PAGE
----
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Mitsubishi Lancer 2007 review: road test

Halo cars, it is accepted, are those models which confer lustre on the humbler entrants below.

The remarkable thing about the relationship between Mitsubishi's stunning Evo series and the common-or-garden Lancer is not so much that the Evo reflected glory, but wasn't dragged down by association.

Yet while the outgoing Lancer is profoundly ordinary, especially when considered next to the Mazda3 that rules the small-medium sedan class, the car has remained popular.

Indeed, for all its gasping inadequacy, the outgoing model had just about sold out.

That can only be down to the look of the thing which, while showing its age, remains a plain but strong design. As to its driveability, we prefer to maintain a tactful silence. By the same visual measure, the new-generation CJ Lancer that was revealed to the media in Canberra this week will just roll out of showrooms.

The Evo connection (the X is due next year) to the lesser Lancer is played for all its worth).

But, at least the newcomer has the underpinnings and wherewithal for the headline act not to have to play down to the supporting cast; when it makes the big entrance along with the Ralliart and Sportback versions. The new sedan looks the goods alright, albeit with an almost plagiaristic degree of Volvo S40 about the nose, front lights and silhouette, to say nothing of the overt Alfa Romeo look of the rear lamps.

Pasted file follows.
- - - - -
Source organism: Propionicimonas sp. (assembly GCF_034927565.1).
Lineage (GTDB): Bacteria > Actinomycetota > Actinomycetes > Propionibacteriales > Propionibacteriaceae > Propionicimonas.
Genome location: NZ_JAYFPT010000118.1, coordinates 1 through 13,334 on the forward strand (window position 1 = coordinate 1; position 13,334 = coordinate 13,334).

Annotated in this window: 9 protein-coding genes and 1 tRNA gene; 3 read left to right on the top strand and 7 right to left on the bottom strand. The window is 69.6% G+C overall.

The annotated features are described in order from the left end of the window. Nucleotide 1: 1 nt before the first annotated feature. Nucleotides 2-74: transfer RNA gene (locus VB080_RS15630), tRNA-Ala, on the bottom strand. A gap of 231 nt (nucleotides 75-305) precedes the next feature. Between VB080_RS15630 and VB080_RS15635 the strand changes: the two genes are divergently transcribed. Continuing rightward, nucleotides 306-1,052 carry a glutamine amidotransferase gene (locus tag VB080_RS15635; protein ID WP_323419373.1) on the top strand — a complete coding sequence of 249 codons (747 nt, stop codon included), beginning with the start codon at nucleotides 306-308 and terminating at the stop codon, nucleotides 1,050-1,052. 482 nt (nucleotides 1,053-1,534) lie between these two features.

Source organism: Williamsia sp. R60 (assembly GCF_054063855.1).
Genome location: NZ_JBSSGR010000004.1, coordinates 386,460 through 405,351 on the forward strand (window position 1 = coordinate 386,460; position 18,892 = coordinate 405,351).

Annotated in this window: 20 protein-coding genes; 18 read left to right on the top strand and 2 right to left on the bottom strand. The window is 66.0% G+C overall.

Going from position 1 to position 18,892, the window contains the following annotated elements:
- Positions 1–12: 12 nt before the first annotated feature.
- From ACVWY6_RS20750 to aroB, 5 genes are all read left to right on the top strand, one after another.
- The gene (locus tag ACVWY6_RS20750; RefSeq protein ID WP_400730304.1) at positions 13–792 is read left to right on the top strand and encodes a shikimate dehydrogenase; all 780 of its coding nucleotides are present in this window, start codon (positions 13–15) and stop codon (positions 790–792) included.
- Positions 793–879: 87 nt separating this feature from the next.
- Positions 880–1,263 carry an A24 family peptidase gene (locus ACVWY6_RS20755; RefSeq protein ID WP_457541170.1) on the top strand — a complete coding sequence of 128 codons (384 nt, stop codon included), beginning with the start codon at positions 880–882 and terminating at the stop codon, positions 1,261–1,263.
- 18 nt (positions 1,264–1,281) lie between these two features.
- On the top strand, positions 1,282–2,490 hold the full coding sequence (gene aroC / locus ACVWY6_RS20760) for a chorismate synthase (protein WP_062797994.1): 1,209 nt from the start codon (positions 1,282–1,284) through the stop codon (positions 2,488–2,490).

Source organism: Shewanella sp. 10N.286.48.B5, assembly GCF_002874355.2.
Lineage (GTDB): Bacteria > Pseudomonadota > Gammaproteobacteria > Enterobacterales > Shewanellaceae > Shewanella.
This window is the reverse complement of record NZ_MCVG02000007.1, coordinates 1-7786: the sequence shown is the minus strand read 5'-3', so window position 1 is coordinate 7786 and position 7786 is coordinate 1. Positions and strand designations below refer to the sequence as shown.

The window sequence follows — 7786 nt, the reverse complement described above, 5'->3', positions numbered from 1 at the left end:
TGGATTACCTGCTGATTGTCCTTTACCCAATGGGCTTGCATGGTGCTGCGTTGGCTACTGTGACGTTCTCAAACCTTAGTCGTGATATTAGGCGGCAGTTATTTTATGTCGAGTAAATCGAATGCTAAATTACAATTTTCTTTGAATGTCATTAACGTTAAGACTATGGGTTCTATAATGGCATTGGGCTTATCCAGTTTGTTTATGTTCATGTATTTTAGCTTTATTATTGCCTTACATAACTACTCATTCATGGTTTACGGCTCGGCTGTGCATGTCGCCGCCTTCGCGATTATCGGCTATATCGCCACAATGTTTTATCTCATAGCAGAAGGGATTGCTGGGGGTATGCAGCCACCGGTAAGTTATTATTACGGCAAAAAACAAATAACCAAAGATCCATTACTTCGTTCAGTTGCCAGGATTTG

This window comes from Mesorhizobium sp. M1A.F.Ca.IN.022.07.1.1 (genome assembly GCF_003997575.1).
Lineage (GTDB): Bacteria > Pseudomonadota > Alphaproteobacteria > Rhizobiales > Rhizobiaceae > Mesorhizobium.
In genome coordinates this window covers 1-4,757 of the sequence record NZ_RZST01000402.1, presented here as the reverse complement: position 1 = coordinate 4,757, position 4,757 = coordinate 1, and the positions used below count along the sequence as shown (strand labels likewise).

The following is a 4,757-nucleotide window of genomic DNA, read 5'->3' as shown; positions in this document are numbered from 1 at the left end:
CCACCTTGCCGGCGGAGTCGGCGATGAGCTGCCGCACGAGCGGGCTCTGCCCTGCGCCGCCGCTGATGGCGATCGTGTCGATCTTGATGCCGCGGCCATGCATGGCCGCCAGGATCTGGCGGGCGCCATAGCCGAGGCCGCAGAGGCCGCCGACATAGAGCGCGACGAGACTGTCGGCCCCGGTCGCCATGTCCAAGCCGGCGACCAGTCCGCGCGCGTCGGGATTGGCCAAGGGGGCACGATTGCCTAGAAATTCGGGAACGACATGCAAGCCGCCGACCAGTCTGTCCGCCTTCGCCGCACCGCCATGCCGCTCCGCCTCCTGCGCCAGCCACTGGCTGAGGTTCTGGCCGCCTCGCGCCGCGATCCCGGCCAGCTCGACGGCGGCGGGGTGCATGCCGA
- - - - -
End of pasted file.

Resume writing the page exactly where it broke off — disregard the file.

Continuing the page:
Sorry, but the Lancer's appearance is, while massively effective, highly derivative.

Sorry then, also, for now reading like a spec sheet, because the sheer gear-for-the-dollar quotient is exceptional. Indeed, the three iterations of the new Lancer are not so much class-leading as class-redefining, setting small sedan benchmarks in several areas.

Not least of these is active Stability Control as standard across the range. Even the least Lancer has a knee-level airbag to complement the front two, and is allied with such active safety measures as traction control, ABS, discs on front and rear tyres, plus electronic brake-force distribution and brake assist.

Mitsubishi virtually promises a five-star ANCAP rating, a quest helped by the Lancer having 1715mm more legroom than the previous version, plus a 35mm longer wheelbase and a track that is 65mm wider.

All models are powered by the same 2.0-litre DOHC petrol four-cylinder with MIVEC variable valve timing, a unit that with 113kW at 6000rpm and 198Nm at 4250rpm is by some way the most powerful and torquey that can be had for the money. Good for a claimed 7.7 litres of basic unleaded per 100km in combined conditions, the new engine manages the neat trick of being quicker, more economical and greener than the outgoing 2.4, thanks in no small part to being comprised of alloy and from judicious applications of weight-saving materials.

All Lancers come with a choice of five-speed manual or continuously variable transmissions, the latter being the first to be offered in the class as the automatic option. It comes with six pre-settings that, in the topline VRX, can be activated via magnesium steering wheel-mounted paddles for clutchless manual action.